If he dares to meet me on the battlefield
More exposition for the ridiculously long Hetalia/ASoIaF crossover! This time with 100% more Francis!
Check out the first preview here.
There were few things in the five kingdoms that struck fear into the heart of Ser Francis Tyrell, and every last one of them involved the sweet young prince who now stood before him with a whip and a bucket of water.
“Your Grace, I swore to your lord father that I would protect and support you in all your endeavors, but I must once again express concern—“
“Oh, shut your mouth, cousin. I’ve heard your concerns a hundred times in the past three hours.”
Arthur Prince of Dragonstone walked through his hall of salt and smoke, making preparations for the most terrifying idea Francis had ever heard. Dragontaming. It had been hundreds of years since dragons had been anything but ornamental: penned and chained, they grew to be no larger than a horse, while those left free could grow to the size of a small castle. The latter were nearly impossible to control without sorcery, as Francis had repeatedly pointed out to his wayward prince. But nothing would change his mind. “Please, will you give me a better reason than ‘for the glory of House Targaryen’?” he asked, taking the bucket from Arthur’s hands. “Because bringing glory is the job of a second son, actually probably a third son, or maybe the firstborn if he doesn’t mind his brothers inheriting, or if he’s already whelped a few sons himself—”
“Francis, which part of ‘shut your mouth’ do you fail to understand? I can teach you, if you’d like.”
“A thousand pardons, Your Grace,” Francis could not keep the sarcasm from his voice, “but which part of ‘last hope of a dying line’ do you fail to understand?”
Arthur stopped abruptly and jerked Francis’ chin around to face him. He had his Lannister grandmother’s green eyes, but the rage behind them was all Targaryen. “You go too far, cousin.”
“Someone must.” Saliva filled his mouth, but Francis was far too proud to swallow it with his younger cousin’s hand near his throat.
Finally Arthur released him, looking both sheepish and aggrieved. “You know that I value your counsel, Francis. And I understand that the succession isn’t as stable as it might be.”
“Then why don’t you give up this fool’s dream, at least until you leave an heir? Your lady mother is past her childbearing years, and she the last of the unbroken line of Aegon the Conquerer. Unless you count Alfred King in the—”
“Nobody counts Alfred King in the North.” Francis suspected that if he hadn’t still been ashamed and contrite, Arthur might have slapped him. “His father was a nameless exile, no Targaryen at all. And he takes his mother’s name to prove it. Alfred Stark.” The prince spat. “Anyway, the reason I haven’t yet produced an heir is that my mother is still searching for a suitable match in the Free Cities, a woman of respectable Valyrian blood. You know it was her greatest shame to be wed to a Tyrell of Highgarden.”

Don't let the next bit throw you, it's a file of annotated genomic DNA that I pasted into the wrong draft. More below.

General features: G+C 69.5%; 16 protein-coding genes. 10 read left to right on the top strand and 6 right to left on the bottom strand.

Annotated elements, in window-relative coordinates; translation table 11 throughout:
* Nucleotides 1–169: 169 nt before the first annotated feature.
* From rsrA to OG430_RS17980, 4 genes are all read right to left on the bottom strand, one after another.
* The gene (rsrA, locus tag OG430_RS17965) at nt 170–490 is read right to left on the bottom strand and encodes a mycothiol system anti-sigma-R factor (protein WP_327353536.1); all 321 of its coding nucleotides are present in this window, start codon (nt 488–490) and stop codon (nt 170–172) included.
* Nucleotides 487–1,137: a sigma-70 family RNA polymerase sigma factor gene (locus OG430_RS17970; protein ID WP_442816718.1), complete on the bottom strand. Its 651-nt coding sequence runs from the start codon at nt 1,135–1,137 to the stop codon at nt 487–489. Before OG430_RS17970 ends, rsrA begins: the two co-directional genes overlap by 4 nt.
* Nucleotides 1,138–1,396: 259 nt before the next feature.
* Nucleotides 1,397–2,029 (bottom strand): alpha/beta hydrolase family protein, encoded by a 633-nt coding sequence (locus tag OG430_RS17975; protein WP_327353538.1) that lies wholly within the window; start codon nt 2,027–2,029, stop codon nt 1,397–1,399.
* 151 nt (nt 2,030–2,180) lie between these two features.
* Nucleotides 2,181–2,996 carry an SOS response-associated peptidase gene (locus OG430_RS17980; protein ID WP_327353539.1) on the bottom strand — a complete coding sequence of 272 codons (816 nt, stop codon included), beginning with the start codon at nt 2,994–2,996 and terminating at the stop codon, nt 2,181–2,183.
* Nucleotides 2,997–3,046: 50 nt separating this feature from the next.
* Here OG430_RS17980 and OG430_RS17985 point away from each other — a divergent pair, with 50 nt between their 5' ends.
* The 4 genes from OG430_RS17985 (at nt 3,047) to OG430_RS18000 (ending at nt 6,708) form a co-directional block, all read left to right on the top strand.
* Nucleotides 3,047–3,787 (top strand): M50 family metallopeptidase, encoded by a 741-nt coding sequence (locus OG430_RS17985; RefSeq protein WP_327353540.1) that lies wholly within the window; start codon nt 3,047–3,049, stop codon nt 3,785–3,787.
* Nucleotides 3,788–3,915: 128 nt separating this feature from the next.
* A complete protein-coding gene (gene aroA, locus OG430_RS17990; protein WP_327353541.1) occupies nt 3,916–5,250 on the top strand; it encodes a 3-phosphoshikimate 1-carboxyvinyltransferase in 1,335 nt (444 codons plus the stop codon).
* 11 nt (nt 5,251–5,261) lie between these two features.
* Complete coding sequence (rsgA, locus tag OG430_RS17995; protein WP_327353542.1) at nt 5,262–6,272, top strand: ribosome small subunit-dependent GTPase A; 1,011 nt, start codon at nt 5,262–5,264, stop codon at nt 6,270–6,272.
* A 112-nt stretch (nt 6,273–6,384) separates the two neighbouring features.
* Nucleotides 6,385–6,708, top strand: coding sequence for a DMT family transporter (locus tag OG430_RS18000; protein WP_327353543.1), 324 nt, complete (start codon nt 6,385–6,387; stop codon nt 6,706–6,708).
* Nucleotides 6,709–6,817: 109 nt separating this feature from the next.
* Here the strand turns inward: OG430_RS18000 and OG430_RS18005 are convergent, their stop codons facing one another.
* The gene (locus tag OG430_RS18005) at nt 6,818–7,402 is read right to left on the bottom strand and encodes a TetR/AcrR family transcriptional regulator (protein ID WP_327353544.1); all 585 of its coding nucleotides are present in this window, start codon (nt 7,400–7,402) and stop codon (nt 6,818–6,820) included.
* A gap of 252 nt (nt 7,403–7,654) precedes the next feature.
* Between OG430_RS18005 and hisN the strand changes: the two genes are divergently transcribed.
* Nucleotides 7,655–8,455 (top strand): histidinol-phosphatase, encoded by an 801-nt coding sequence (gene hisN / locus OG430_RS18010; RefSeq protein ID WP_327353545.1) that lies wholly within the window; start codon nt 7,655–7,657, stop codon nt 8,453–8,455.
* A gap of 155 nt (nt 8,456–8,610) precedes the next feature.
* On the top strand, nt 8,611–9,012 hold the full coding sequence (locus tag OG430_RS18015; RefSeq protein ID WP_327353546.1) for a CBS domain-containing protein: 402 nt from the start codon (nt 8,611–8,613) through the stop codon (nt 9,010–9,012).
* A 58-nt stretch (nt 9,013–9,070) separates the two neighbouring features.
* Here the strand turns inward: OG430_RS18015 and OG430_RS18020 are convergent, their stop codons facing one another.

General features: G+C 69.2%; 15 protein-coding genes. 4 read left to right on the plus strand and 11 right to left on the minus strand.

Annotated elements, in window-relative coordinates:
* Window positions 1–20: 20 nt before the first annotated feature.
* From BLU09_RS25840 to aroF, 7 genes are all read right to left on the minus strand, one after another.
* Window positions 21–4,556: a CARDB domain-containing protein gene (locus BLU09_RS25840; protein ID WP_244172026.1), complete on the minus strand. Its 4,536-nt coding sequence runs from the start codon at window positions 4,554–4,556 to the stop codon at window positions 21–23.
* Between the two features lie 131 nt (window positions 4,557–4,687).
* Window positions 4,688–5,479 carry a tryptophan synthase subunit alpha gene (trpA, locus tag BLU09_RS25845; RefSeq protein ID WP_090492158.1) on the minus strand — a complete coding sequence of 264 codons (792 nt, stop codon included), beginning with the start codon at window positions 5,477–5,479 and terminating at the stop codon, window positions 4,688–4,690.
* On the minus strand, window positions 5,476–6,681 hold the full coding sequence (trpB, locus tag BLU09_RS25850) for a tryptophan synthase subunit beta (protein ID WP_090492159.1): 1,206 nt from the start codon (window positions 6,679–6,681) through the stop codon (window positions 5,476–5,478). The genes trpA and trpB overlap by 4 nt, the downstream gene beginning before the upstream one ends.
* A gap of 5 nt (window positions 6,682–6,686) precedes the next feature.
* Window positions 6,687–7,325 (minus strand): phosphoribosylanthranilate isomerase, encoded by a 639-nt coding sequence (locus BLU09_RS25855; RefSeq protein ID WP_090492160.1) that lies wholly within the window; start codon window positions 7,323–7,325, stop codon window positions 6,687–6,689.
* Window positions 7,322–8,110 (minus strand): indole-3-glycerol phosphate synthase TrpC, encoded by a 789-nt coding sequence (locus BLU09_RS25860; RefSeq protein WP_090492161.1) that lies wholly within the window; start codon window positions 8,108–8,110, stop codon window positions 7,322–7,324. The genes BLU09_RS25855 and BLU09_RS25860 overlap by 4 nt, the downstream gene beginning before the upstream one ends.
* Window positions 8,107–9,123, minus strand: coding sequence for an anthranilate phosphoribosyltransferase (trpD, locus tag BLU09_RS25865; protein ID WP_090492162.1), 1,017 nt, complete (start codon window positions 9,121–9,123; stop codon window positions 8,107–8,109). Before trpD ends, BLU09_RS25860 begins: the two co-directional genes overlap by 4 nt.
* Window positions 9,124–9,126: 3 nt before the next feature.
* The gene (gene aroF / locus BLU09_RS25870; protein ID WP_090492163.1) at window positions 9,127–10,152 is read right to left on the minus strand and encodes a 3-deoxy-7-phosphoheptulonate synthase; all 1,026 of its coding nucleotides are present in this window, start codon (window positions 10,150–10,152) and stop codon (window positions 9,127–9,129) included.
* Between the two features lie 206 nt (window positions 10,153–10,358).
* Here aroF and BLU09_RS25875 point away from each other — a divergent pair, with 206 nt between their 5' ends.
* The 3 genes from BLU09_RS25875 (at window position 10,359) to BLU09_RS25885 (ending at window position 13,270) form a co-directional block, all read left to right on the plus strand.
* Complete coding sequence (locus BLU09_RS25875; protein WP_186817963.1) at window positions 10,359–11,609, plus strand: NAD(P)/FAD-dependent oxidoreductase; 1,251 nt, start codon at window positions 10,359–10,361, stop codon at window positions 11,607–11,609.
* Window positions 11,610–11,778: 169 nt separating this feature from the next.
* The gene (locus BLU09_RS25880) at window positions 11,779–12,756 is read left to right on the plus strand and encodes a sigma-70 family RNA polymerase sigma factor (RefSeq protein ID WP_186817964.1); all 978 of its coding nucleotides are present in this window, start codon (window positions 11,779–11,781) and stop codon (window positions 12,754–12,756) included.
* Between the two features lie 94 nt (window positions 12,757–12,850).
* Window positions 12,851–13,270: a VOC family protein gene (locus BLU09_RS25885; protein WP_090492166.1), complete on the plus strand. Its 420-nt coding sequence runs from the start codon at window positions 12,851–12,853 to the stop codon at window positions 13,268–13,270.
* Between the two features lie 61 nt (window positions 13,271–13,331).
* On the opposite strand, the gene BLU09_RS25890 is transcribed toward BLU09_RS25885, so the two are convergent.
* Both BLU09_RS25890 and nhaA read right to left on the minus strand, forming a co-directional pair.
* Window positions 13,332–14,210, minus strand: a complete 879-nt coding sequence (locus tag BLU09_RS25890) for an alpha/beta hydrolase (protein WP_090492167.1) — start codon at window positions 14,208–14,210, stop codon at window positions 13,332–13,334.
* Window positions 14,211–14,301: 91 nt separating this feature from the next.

“My uncle, you mean.”
“Don’t sound so offended on his behalf. He’s my father.”
Some would claim that the line was already broken, since Arthur’s father, King Alaric Tyrell, sat the Iron Throne. Though the queen was always certain to style her son “Arthur of Houses Targaryen and Tyrell,” it was widely felt that the former purity of the blood of Old Valyria was fast-fading. Once the dragon lords had wed their own sisters to keep the line pure, but recent generations had been stricken with infertility and sickliness. It was rare for a Targaryen to bear more than one child, and finding Valyrian blood abroad had proved more difficult than anticipated. Thus the line had become muddied with the blood of lesser lords, like Tyrells and Lannisters.
The prince himself looked little and less like the famed Targaryens of old, who were said to be in possession of fair skin, violet eyes, and hair so pale it seemed silver. Queen Naerys fit this description well, but her son had the sandy hair of a Tyrell and eyes of green instead of purple.
“And that, dear cousin, is the answer to your question. No one can deny that the bloodline has been compromised in recent years—and that the smallfolk have forgotten why they’re our subjects. We were once as gods to them. I don’t have silver hair, or a face that’s fair to look upon—quiet, Francis, I don’t care what you think of that—but I will have dragons. And real ones, ones that blot out the sun, ones that can burn a keep to ashes at a word. Ones that will remind my people why the Targaryens are a house to be feared…”
“Why are you so determined to strike fear into the hearts of your subjects? I fail to see how developing weapons of war will foster trust in your vassals. Or gain the love of your people.”
“You put too much stock in love.”
And you, my prince, too little. “Do you mean to go to war, Your Grace?”
They were approaching the place where Arthur kept his dragon, Meraxes. The room had been used as the great hall before a wildfyre explosion took out half the keep and left a gaping pit in the floor. It was in this pit that Meraxes was chained: cranky, loud, hot, and hungry.
The air near the great hall was sweltering, and it smelled of singed hair and burning flesh. Francis pushed sweaty curls off his forehead. I am a knight, he told himself. Knights slay dragons in all the old stories. That dragon should fear me, not the other way around. These thoughts were more shaming than they were reassuring.
“I’ll go to war if I’m forced into it, yes,” Arthur said. “The court Whisperer says that Alfred King in the North is raising the dragon that the Exile stole. And why would he do that if he didn’t intend to steal my crown? So you see”—there was a roar from behind the double doors, and Arthur flinched into Francis’ side—“you see that I haven’t a choice.”